Wednesday, October 17, 2012

Bubble Bath Struggle

I can make bath bomb (or bath fizzy) very easily and it works perfectly in the tub every single time.  But I really want some pizzazz to this, up a level to something more luxurious, or should I say fun?!   What kind of a bath is it without some bubble?!  However, I think I struggled to find the perfect combination of ingredients that holds the shape I want it to look.  The easiest rout is to make a dough and roll it into something like a sushi roll then cut it into pieces like what Lush does to their patent product Bubble Bar.  But as restless as I am, I would not be satisfied with an easy way out.  I had a vision of a bubble cube!

Oh~ only if I knew what I got myself into... It all sounded easy, no problem if I use silicone mold.  The problem is the binding agent.  This is a product somewhere in between a bath fizzy and a bubble bar.  It is a bubble bath bomb, meaning it fizzes to help dissolve in water easier but it also produces bubble.  If you have used a bath bomb or bath fizzy before you would know any liquid would set off the fizz action.  How to produce a perfect cube with sharp corners is my hardest challenge.
1st try: I used witch hazel spray, the same method as I bind bath bomb, and as you can see from the photo, a big 2" cube did not hold well.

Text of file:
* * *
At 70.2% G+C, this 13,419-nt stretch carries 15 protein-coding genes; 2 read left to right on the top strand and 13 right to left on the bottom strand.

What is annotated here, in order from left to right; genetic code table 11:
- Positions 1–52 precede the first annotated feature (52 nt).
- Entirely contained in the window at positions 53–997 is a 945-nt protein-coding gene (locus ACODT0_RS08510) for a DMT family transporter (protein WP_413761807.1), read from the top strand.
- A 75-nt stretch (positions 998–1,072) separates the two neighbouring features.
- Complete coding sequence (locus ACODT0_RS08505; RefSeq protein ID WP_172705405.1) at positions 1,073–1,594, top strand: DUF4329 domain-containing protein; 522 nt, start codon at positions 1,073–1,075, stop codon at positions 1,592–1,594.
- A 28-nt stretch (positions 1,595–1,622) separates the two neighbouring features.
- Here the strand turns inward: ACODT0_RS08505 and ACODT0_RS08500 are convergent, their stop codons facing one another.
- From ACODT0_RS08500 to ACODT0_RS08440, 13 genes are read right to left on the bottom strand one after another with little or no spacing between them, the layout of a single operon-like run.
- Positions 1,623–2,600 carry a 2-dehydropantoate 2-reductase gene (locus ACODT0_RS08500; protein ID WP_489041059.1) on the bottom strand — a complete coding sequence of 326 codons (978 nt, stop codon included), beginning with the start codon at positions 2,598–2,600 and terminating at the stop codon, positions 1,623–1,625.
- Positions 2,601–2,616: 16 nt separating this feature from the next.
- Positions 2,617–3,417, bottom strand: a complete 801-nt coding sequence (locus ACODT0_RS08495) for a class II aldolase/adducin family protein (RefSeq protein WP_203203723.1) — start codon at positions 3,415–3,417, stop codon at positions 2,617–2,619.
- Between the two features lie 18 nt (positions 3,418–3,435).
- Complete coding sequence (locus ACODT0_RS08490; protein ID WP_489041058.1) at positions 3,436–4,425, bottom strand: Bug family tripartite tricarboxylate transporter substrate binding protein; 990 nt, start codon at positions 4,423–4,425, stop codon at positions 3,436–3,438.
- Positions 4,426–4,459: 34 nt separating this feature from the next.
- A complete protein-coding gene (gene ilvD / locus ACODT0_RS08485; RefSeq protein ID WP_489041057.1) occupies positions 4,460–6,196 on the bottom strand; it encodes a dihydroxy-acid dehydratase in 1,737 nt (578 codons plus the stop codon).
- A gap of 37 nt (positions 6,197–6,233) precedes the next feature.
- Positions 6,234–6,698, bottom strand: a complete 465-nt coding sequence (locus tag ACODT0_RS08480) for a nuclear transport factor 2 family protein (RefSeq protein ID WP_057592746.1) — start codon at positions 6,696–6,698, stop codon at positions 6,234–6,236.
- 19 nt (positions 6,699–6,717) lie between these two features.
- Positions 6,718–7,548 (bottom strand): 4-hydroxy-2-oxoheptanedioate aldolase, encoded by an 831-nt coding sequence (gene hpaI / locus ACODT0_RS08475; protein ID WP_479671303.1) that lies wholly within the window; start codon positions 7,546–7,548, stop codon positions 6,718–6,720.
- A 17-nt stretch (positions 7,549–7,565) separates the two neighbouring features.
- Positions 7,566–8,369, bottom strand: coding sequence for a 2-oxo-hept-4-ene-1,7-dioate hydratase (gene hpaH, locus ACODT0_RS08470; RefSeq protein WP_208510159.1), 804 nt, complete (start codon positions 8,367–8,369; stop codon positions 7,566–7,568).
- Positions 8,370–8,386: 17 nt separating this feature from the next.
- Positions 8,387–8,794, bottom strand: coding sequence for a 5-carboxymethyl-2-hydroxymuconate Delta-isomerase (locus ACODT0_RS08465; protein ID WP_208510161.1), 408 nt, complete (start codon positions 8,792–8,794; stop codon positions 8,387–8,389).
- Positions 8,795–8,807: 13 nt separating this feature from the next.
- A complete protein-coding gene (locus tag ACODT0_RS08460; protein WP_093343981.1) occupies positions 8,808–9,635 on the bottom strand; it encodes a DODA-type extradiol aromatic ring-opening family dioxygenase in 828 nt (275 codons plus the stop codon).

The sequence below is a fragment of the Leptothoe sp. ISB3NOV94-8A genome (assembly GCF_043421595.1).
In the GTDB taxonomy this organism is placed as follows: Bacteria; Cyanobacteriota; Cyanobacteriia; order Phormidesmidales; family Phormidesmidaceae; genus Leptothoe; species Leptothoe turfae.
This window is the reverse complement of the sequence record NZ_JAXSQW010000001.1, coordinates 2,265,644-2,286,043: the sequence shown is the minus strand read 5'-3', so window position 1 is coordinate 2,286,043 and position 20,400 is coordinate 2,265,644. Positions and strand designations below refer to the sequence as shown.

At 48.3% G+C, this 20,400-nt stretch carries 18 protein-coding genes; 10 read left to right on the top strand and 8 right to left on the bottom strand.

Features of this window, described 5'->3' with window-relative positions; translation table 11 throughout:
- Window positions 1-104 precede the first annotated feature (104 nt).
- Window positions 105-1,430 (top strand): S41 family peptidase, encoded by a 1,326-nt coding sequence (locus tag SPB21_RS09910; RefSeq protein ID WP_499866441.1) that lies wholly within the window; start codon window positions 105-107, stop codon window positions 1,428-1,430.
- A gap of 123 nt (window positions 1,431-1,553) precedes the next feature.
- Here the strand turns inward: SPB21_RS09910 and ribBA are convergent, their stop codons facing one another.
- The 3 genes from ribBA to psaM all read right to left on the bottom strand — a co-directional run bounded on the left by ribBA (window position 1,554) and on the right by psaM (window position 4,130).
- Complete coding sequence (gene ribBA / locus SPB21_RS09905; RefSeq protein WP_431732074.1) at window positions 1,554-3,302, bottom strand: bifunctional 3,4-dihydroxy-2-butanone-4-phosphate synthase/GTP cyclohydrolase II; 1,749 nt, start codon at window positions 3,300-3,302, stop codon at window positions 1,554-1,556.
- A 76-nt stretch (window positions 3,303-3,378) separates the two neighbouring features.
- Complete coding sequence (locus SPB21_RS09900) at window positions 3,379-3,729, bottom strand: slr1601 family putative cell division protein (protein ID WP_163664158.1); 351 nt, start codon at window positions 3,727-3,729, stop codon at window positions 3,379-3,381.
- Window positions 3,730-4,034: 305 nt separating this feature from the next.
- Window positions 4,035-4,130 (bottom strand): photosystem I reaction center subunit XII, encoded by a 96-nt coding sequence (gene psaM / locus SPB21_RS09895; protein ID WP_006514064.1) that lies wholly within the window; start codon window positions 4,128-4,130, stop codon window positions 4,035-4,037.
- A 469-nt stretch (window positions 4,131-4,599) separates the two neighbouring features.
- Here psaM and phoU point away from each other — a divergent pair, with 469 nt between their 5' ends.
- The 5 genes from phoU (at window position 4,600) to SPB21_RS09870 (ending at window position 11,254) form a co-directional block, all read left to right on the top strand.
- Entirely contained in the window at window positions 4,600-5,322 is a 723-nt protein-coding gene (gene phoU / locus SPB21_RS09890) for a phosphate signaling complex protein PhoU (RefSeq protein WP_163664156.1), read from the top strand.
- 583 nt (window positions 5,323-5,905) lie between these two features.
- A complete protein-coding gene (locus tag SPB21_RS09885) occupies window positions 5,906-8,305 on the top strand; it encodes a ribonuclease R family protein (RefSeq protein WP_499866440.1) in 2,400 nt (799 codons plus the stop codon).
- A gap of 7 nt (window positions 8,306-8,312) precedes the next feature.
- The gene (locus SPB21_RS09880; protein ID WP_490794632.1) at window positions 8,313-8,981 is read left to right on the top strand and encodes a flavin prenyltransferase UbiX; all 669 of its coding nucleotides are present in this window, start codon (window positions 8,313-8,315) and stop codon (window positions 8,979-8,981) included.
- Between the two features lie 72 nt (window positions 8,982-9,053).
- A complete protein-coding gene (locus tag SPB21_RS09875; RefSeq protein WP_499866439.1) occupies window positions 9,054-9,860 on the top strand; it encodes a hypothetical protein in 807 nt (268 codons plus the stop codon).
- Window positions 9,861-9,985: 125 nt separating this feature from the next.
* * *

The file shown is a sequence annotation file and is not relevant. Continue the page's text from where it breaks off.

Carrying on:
2nd try: I used a synthetic liquid form of surfactant.  This one went well, but it got wet and started to behave a little like bread dough, hard to unmold.  It took a whole day to harden before I can attempt to take it out in one piece!
3rd try: To speed up the lengthen process, I attempted to freeze and hot air dry the cube.  Well, it all went well until the cubes were out of the freezer defrosting.  The moisture the frozen cubes attracted set off the fizz...  Not bad, just not the smooth texture I visioned.

My conclusion, maybe I should just be patient, stick with the 24 hour drying time and not fight with the nature of this recipe.  I tried my best to formulated to use mostly natural ingredients but in this case I still need to use a synthetic surfactant as a wet binding agent.  Here's the list of my ingredients:
Baking soda
Sodium laurel sulfoacetate
(a natural surfactant derived from coconut & palm oil)
Citric acid
Mango butter
Goat milk powder
Cocamide DEA
(this is the synthetic surfactant)
Polysorbate 80
(to emulsify mango butter to disperse into water)

Now, the best thing about this experiment is that I got to be my own guinea pig!  Um... bubble bath...


  1. Love how you walk us through your testing process with these. The bubbles in the tub (and the tub too) look so inviting!

  2. I make similar bubbling bath bombs (for my own personal use) and my recipe is almost exactly the same as yours! One main difference is that I like to put in some cream of tartar powder so that the bubbles last a really long time... I still have lots of bubbles left after a 40+ min bath. I also use a bit of tapioca flour (or cornstarch, in a pinch), which I think kinda helps them dry out faster. Your cubes are so cute!!

  3. What about clay too ... and maybe try a different liquid surfactant? What about Coco Betaine which is a very thick liquid?

  4. Maybe you can try to use two part molds, something like we use for 3D soap. It could help with unmolding.

  5. Hi how much cocamide DEA did you add to make a difference in the foam please.